I’m seeing it already though, there’s businesses pulling back their resources and there’s businesses that are going all in and the ones that are going all in are just scooping up market share. I think every business owner has to make a choice, what are you gonna do? Are you gonna haul in and try to wait it out or are you going to double down and go for it? There’s really no room for middle ground, if you don’t push hard you’re probably not going to make, so yes, decide what you’re going to do and then go 100% That’s what I think.
There’s three three situations; the people who are going to bail immediately. We were furloughing people here and immediately the opportunity came up then businesses were like yeah, staff stay at home, you know what, we’ll just wait it out and see what happens. I don’t know how much you know about that but staff were accruing holiday pay and people were clearly not going to be very excited about going back to work if they hadn’t been to work for three months. There were all sorts of issues with that so taking that position was effectively saying “we’ll go out of business.” Then there’s the middle ground, where they’ll batten down the hatches and try and wait it out and then there’s a small percentage who will drive really hard and they will pick up market share, they will pick up customers, because they’re the only players in the game.
I’m not properly in business, I’m not employing anyone full-time, I’m putting together this content and stuff and I’m lucky enough to be in that situation. What I have been saying to people is that this is one of two things; it’s either the biggest opportunity that’s going to happen in your business life or it’s the biggest excuse that’s going to come along in your business life. You can take one of those two options, you can either realise the opportunity or you can just bail. It seems to me that everyone’s there so the only question is how much market is going to be left? You’re saying that people are scooping up market share but what’s that market going to be worth at the end of this?
Chuck: It’s certainly a good question. For me, personally in my company, we’re staying super lean and ready to pivot in any direction. There’s entire industries that are being wiped out now, like movie theatres, I don’t see those coming back unless the virus goes away completely. Restaurants have just been demolished. I’m lucky enough that construction doesn’t stop 100 percent, a lot of the market could go away 60 or 70% of the businesses could close, there’s still 30% left and so I aim to be their marketer. But I’m ready to do anything. As an entrepreneur I know that people are going to need help with things forever and just because the entire economy changes doesn’t mean that people need less help. Maybe, in a year we’ll be selling food or helping people produce food, who knows?
We’ll find a way to be valuable and I think that’s just kind of the mentality that entrepreneurs need to have right now, especially if you’re in a business that’s getting hit; it’s how can I adapt? Whatever I’m doing to help people with what they need today.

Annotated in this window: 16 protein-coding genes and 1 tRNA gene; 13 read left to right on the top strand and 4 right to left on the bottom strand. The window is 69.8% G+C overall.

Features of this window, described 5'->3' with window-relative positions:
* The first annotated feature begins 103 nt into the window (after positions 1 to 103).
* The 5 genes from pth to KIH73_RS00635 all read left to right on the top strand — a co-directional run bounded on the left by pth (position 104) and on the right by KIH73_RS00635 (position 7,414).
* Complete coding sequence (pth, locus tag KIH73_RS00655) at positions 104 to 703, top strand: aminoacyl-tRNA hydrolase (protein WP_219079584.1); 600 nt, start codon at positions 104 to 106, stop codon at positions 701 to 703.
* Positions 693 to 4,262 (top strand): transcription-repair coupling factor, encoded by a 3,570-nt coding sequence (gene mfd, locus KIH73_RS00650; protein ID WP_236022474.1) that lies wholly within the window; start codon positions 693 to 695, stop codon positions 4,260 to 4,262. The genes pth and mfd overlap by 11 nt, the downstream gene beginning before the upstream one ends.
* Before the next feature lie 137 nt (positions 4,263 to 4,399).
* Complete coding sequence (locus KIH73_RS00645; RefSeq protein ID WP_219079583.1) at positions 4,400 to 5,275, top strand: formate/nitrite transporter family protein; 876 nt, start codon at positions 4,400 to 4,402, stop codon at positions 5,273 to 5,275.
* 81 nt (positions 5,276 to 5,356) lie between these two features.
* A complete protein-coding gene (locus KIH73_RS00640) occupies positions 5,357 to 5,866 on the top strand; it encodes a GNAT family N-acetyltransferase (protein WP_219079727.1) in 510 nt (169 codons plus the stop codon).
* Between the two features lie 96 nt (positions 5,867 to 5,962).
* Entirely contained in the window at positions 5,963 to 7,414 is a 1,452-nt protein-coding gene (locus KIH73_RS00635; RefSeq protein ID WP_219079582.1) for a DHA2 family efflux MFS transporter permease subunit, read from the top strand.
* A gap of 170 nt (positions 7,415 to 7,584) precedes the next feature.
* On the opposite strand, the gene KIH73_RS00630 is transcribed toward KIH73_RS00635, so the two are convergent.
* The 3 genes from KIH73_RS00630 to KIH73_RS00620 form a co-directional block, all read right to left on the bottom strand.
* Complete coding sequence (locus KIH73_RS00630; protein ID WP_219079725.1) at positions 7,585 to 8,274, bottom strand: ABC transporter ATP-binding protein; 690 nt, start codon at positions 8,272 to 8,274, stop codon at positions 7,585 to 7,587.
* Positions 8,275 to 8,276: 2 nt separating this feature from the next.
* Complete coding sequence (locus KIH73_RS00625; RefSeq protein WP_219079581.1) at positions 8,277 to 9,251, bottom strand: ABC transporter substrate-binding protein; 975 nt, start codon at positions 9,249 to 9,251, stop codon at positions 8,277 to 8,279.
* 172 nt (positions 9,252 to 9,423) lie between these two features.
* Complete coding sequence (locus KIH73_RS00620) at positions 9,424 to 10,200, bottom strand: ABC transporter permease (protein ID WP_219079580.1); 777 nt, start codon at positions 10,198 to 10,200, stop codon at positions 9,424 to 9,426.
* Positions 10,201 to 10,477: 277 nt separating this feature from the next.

Martin: Yes, and this is what I think a marketer is. A marketer is someone who finds those opportunities to support people in ways that they’d be happy to pay for and that’s all a marketer is. If you can’t adapt, maybe you shouldn’t be in marketing.
You might enjoy Jim’s interview that I did because his response to this situation was just the best that I saw. He was out immediately saying we’re here and if you want to talk to us, he set up an all day Zoom meeting that people could drop in and out of. Because he was engaging he saw the next opportunity, he is in print so he’s always sold to restauranteurs, the restaurants were in trouble because the restaurants were closed so they had to pivot to takeaways. They didn’t have the technology, they didn’t have the experience, they weren’t able to do that so he supported them through it. That took his business to the next place and there’s something about having to be in the market to understand what’s going on, to see, and realise those new opportunities. I think that’s all a marketer really is, it doesn’t matter what you’re marketing.
In exactly the same way that you found your niche in construction there will be other industries you will find that will be as accessible, and probably more accessible, and as easy to deliver value for. I think that’s what a marketer is for me. The UK is in full lock down again now and people are being furloughed again now. People are being paid not to go to work it’s just crazy times and the 2008 me would be saying fuck it, do it now, now’s the one time you make your millions. I’m not so convinced that making millions is a really worthwhile thing to be doing and it just seems, I don’t know, it seems crazy. Like you I’ve realised that people will need some help with their marketing, I’m also on a mission to produce all of this content hopefully people will find it and use it and understand what we’re saying now which is if you are investing in marketing, what you’re investing in is your ability to understand the market and adapt to the needs of the market that’s what marketing.